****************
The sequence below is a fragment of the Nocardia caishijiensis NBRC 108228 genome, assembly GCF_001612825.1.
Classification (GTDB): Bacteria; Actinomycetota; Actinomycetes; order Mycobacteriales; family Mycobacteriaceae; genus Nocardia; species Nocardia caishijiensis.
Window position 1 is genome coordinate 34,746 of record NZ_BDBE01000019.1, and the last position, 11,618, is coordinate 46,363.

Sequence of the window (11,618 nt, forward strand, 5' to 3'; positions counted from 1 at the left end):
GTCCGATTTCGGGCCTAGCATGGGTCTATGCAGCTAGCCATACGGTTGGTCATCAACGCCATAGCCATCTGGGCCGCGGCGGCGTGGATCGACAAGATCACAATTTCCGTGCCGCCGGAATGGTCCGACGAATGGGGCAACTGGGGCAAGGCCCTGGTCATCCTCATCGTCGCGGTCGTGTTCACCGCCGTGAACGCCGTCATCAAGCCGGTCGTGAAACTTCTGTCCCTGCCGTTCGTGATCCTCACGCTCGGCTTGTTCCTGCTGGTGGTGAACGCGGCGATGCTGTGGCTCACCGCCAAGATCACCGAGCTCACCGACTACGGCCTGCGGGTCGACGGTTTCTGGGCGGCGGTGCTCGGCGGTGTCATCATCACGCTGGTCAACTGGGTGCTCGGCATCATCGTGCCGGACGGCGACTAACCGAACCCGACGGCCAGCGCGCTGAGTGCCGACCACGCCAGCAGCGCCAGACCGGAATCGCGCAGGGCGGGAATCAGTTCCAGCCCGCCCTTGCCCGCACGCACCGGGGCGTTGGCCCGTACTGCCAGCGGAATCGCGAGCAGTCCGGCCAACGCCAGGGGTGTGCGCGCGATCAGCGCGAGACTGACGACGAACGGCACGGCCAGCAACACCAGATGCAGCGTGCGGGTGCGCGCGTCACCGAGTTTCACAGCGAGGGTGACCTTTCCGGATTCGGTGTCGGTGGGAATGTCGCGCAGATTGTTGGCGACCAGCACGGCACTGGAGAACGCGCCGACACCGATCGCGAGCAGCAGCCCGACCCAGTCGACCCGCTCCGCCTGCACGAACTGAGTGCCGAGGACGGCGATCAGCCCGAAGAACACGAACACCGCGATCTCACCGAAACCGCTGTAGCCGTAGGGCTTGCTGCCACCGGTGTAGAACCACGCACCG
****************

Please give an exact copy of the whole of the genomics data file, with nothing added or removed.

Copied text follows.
The sequence below is a fragment of the Nocardia caishijiensis NBRC 108228 genome, assembly GCF_001612825.1.
Classification (GTDB): Bacteria; Actinomycetota; Actinomycetes; order Mycobacteriales; family Mycobacteriaceae; genus Nocardia; species Nocardia caishijiensis.
Window position 1 is genome coordinate 34,746 of record NZ_BDBE01000019.1, and the last position, 11,618, is coordinate 46,363.

Sequence of the window (11,618 nt, forward strand, 5' to 3'; positions counted from 1 at the left end):
GTCCGATTTCGGGCCTAGCATGGGTCTATGCAGCTAGCCATACGGTTGGTCATCAACGCCATAGCCATCTGGGCCGCGGCGGCGTGGATCGACAAGATCACAATTTCCGTGCCGCCGGAATGGTCCGACGAATGGGGCAACTGGGGCAAGGCCCTGGTCATCCTCATCGTCGCGGTCGTGTTCACCGCCGTGAACGCCGTCATCAAGCCGGTCGTGAAACTTCTGTCCCTGCCGTTCGTGATCCTCACGCTCGGCTTGTTCCTGCTGGTGGTGAACGCGGCGATGCTGTGGCTCACCGCCAAGATCACCGAGCTCACCGACTACGGCCTGCGGGTCGACGGTTTCTGGGCGGCGGTGCTCGGCGGTGTCATCATCACGCTGGTCAACTGGGTGCTCGGCATCATCGTGCCGGACGGCGACTAACCGAACCCGACGGCCAGCGCGCTGAGTGCCGACCACGCCAGCAGCGCCAGACCGGAATCGCGCAGGGCGGGAATCAGTTCCAGCCCGCCCTTGCCCGCACGCACCGGGGCGTTGGCCCGTACTGCCAGCGGAATCGCGAGCAGTCCGGCCAACGCCAGGGGTGTGCGCGCGATCAGCGCGAGACTGACGACGAACGGCACGGCCAGCAACACCAGATGCAGCGTGCGGGTGCGCGCGTCACCGAGTTTCACAGCGAGGGTGACCTTTCCGGATTCGGTGTCGGTGGGAATGTCGCGCAGATTGTTGGCGACCAGCACGGCACTGGAGAACGCGCCGACACCGATCGCGAGCAGCAGCCCGACCCAGTCGACCCGCTCCGCCTGCACGAACTGAGTGCCGAGGACGGCGATCAGCCCGAAGAACACGAACACCGCGATCTCACCGAAACCGCTGTAGCCGTAGGGCTTGCTGCCACCGGTGTAGAACCACGCACCG